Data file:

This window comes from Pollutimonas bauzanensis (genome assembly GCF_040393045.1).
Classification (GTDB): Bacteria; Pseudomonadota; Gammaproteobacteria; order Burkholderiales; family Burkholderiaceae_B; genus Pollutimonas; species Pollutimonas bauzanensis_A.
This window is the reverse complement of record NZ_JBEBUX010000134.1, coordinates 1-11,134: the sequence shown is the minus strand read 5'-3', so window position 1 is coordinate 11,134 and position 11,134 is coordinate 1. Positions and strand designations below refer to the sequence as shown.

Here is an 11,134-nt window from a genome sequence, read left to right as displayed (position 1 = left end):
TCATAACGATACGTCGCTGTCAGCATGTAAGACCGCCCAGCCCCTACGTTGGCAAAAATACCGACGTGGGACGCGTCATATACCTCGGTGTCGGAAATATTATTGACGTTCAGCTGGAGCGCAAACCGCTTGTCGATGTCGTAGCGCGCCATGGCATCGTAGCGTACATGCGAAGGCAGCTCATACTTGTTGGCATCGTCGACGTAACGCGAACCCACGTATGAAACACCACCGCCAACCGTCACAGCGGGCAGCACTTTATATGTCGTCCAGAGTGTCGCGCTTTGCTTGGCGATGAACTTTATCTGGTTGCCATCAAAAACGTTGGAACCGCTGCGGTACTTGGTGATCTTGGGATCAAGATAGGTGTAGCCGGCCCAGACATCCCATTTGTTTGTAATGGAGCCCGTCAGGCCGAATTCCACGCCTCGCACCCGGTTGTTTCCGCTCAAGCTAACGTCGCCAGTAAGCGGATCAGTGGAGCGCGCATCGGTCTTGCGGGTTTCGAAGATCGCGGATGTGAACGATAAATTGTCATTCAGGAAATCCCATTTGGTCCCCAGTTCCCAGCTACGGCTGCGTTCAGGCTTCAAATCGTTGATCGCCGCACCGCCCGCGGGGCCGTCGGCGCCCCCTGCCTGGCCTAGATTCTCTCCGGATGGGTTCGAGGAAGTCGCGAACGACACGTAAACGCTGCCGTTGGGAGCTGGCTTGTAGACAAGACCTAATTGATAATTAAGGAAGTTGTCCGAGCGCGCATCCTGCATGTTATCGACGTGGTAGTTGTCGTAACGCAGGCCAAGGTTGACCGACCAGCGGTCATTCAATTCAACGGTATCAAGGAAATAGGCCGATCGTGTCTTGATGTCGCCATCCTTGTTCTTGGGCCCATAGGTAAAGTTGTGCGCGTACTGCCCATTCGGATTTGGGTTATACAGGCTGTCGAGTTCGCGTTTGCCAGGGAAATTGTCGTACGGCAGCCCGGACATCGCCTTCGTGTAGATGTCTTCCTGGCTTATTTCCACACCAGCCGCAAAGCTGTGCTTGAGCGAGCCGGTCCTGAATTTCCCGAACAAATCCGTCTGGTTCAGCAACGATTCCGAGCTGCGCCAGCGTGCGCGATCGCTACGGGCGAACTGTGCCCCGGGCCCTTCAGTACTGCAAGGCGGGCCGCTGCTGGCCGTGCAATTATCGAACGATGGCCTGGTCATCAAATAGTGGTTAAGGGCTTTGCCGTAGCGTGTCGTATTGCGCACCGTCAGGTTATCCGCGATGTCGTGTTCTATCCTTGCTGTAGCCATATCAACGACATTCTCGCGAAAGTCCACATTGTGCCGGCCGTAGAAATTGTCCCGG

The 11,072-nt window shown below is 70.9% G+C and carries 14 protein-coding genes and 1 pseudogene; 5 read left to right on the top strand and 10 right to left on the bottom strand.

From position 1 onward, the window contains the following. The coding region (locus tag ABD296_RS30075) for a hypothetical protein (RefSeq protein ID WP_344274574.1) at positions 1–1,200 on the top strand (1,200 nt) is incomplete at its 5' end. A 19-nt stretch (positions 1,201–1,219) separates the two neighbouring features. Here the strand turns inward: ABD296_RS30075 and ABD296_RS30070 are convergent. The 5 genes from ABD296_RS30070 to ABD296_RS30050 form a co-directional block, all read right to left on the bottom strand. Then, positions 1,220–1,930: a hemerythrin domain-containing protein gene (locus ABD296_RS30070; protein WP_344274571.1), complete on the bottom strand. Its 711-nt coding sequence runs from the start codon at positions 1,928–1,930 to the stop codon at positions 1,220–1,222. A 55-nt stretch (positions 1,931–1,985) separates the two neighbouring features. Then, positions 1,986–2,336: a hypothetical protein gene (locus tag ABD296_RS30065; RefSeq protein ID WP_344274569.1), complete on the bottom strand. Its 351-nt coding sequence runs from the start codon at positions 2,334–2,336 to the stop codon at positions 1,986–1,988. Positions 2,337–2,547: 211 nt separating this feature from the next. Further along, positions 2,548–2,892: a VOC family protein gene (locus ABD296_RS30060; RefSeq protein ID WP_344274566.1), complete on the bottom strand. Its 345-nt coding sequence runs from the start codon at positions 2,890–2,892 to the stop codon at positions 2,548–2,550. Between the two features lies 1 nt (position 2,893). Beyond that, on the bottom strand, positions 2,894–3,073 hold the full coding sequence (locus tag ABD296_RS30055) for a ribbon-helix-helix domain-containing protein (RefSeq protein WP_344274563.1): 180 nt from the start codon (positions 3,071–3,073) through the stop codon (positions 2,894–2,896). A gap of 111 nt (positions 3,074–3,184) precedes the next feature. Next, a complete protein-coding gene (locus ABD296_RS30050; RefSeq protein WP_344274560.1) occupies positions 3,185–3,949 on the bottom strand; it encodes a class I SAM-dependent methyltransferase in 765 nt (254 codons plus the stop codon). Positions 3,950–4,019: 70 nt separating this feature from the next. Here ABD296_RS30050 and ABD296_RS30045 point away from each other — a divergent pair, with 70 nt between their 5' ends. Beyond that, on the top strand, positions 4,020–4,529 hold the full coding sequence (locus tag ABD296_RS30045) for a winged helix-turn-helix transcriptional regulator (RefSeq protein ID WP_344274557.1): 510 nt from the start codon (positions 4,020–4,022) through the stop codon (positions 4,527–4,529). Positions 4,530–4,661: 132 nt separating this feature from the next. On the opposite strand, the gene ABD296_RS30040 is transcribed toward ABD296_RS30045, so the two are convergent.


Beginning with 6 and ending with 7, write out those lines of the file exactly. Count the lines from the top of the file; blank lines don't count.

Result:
The 11,072-nt window shown below is 70.9% G+C and carries 14 protein-coding genes and 1 pseudogene; 5 read left to right on the top strand and 10 right to left on the bottom strand.

From position 1 onward, the window contains the following. The coding region (locus tag ABD296_RS30075) for a hypothetical protein (RefSeq protein ID WP_344274574.1) at positions 1–1,200 on the top strand (1,200 nt) is incomplete at its 5' end. A 19-nt stretch (positions 1,201–1,219) separates the two neighbouring features. Here the strand turns inward: ABD296_RS30075 and ABD296_RS30070 are convergent. The 5 genes from ABD296_RS30070 to ABD296_RS30050 form a co-directional block, all read right to left on the bottom strand. Then, positions 1,220–1,930: a hemerythrin domain-containing protein gene (locus ABD296_RS30070; protein WP_344274571.1), complete on the bottom strand. Its 711-nt coding sequence runs from the start codon at positions 1,928–1,930 to the stop codon at positions 1,220–1,222. A 55-nt stretch (positions 1,931–1,985) separates the two neighbouring features. Then, positions 1,986–2,336: a hypothetical protein gene (locus tag ABD296_RS30065; RefSeq protein ID WP_344274569.1), complete on the bottom strand. Its 351-nt coding sequence runs from the start codon at positions 2,334–2,336 to the stop codon at positions 1,986–1,988. Positions 2,337–2,547: 211 nt separating this feature from the next. Further along, positions 2,548–2,892: a VOC family protein gene (locus ABD296_RS30060; RefSeq protein ID WP_344274566.1), complete on the bottom strand. Its 345-nt coding sequence runs from the start codon at positions 2,890–2,892 to the stop codon at positions 2,548–2,550. Between the two features lies 1 nt (position 2,893). Beyond that, on the bottom strand, positions 2,894–3,073 hold the full coding sequence (locus tag ABD296_RS30055) for a ribbon-helix-helix domain-containing protein (RefSeq protein WP_344274563.1): 180 nt from the start codon (positions 3,071–3,073) through the stop codon (positions 2,894–2,896). A gap of 111 nt (positions 3,074–3,184) precedes the next feature. Next, a complete protein-coding gene (locus ABD296_RS30050; RefSeq protein WP_344274560.1) occupies positions 3,185–3,949 on the bottom strand; it encodes a class I SAM-dependent methyltransferase in 765 nt (254 codons plus the stop codon). Positions 3,950–4,019: 70 nt separating this feature from the next. Here ABD296_RS30050 and ABD296_RS30045 point away from each other — a divergent pair, with 70 nt between their 5' ends. Beyond that, on the top strand, positions 4,020–4,529 hold the full coding sequence (locus tag ABD296_RS30045) for a winged helix-turn-helix transcriptional regulator (RefSeq protein ID WP_344274557.1): 510 nt from the start codon (positions 4,020–4,022) through the stop codon (positions 4,527–4,529). Positions 4,530–4,661: 132 nt separating this feature from the next. On the opposite strand, the gene ABD296_RS30040 is transcribed toward ABD296_RS30045, so the two are convergent.